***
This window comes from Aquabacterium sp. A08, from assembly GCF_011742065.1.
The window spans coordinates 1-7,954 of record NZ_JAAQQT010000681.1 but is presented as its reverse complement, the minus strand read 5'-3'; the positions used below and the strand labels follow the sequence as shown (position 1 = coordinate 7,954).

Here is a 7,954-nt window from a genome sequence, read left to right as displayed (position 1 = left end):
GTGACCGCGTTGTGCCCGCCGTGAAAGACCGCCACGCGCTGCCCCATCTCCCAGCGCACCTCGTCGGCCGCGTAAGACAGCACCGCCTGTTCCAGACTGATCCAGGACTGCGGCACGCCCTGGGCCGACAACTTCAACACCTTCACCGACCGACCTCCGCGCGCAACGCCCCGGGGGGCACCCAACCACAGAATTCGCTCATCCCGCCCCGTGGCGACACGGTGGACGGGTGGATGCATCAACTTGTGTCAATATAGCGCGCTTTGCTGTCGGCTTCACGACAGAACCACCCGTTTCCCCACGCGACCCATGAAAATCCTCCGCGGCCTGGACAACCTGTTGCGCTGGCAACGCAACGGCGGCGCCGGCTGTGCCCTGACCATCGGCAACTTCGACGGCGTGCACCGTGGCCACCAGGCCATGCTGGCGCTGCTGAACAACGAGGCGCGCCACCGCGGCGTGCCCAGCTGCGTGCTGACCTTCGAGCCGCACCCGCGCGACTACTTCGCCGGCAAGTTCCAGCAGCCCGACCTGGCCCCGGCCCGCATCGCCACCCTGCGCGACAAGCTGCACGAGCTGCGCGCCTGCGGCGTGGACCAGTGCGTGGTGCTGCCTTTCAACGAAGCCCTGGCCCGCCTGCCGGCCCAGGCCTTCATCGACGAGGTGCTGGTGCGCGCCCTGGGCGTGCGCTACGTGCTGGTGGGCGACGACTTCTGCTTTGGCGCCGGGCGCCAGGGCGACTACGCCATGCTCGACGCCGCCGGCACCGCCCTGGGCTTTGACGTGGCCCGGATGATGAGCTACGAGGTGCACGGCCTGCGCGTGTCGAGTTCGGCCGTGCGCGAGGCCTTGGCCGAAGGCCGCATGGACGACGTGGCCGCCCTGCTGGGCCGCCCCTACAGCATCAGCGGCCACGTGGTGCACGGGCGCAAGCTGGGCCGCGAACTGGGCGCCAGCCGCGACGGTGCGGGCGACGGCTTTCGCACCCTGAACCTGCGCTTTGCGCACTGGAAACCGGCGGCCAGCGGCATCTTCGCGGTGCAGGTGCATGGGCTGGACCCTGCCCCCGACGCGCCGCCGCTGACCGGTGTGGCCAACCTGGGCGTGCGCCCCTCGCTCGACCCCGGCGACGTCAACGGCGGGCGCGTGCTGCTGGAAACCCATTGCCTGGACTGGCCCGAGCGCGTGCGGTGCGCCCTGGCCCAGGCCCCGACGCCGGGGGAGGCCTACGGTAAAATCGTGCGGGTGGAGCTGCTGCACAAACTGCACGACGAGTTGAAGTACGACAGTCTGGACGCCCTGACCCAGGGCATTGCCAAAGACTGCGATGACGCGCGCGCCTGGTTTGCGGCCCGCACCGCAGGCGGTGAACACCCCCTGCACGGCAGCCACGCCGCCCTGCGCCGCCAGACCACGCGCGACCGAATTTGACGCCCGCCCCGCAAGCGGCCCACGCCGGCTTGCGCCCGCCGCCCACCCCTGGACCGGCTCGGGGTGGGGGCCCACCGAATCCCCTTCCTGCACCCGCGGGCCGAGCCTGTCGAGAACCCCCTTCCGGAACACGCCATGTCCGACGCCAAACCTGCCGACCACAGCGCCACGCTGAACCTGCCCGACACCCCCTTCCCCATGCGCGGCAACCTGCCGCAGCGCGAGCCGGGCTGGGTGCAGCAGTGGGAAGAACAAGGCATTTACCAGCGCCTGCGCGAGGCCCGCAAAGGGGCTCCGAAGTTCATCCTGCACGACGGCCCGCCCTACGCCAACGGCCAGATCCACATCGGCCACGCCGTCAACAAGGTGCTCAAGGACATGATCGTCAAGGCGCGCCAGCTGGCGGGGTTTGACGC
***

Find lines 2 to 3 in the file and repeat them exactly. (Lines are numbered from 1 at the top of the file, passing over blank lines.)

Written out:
The window spans coordinates 1-7,954 of record NZ_JAAQQT010000681.1 but is presented as its reverse complement, the minus strand read 5'-3'; the positions used below and the strand labels follow the sequence as shown (position 1 = coordinate 7,954).

Here is a 7,954-nt window from a genome sequence, read left to right as displayed (position 1 = left end):